Going clubbing in the eighties: convergence in manufacturing sectors at a glance

Dal Bianco, Silvia (2015) Going clubbing in the eighties: convergence in manufacturing sectors at a glance. Empirical Economics. ISSN 0377-7332

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Official URL: http://dx.doi.org/10.1007/s00181-015-0940-0

Abstract

This paper employs the distribution dynamics framework for assessing labour productivity convergence, in the period 1980–1995, among 28 developed and developing countries, in different manufacturing compartments, identified as according to their research and development intensity. Three competing hypotheses are considered: absolute, conditional and club convergence. The key result of the analysis is twofold. First, consistently with very recent evidence, absolute convergence is found in manufacturing as a whole. Second, convergence tendencies are sector specific. In particular, club convergence characterizes traditional and medium- technology compartments, while the absolute one qualifies high-tech productions. Overall, these findings support the view that cross-country labour productivity convergence might be hindered by the sub-optimal structural reallocation from non-convergence to convergence activities. Moreover, as the clustering dynamics in traditional and medium-tech sectors is related either to physical capital stock or technological development, laggard economies should purse ad hoc catching-up strategies. Finally, the result of high tech provides supportive evidence for the theory of dynamic comparative advantages. Thus, it seems desirable that emerging countries enter into technology-intense markets and that they develop the necessary capabilities for exploiting such endogenous advantages.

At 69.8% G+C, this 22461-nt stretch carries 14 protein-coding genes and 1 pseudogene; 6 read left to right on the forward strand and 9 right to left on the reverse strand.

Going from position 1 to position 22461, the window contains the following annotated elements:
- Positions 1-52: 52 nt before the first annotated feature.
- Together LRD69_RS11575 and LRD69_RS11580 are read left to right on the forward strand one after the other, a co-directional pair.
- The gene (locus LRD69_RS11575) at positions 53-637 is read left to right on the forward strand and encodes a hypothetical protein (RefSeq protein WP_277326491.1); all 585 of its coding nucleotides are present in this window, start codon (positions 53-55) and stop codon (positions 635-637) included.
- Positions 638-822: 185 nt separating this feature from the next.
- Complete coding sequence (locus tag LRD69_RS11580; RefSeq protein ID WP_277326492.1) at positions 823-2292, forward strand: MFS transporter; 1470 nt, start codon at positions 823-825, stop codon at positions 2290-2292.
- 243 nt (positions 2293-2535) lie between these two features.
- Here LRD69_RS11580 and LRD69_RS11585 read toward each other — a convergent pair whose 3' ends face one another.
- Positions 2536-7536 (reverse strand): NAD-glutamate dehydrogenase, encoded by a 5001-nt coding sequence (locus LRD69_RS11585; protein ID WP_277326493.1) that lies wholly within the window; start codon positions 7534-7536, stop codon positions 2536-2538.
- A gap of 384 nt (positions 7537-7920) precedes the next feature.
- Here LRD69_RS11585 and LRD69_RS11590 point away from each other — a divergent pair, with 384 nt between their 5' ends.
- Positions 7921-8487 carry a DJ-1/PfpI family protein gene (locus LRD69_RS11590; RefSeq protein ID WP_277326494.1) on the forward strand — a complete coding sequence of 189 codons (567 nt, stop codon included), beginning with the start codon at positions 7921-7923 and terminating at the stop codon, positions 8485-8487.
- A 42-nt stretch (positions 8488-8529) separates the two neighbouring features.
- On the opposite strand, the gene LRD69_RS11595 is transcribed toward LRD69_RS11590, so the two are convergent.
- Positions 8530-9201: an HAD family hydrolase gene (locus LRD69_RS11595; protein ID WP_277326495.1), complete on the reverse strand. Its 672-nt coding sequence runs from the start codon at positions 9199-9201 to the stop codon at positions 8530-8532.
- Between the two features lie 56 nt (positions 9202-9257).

Item Type: Article
Uncontrolled Keywords: convergence, clustering, manufacturing industries, distribution dynamics
Subjects: 300 Social sciences > 330 Economics
Department: Guildhall School of Business and Law
Depositing User: Silvia Dal Bianco
Date Deposited: 02 Nov 2015 09:36
Last Modified: 07 Mar 2016 01:58
URI: http://repository.londonmet.ac.uk/id/eprint/822

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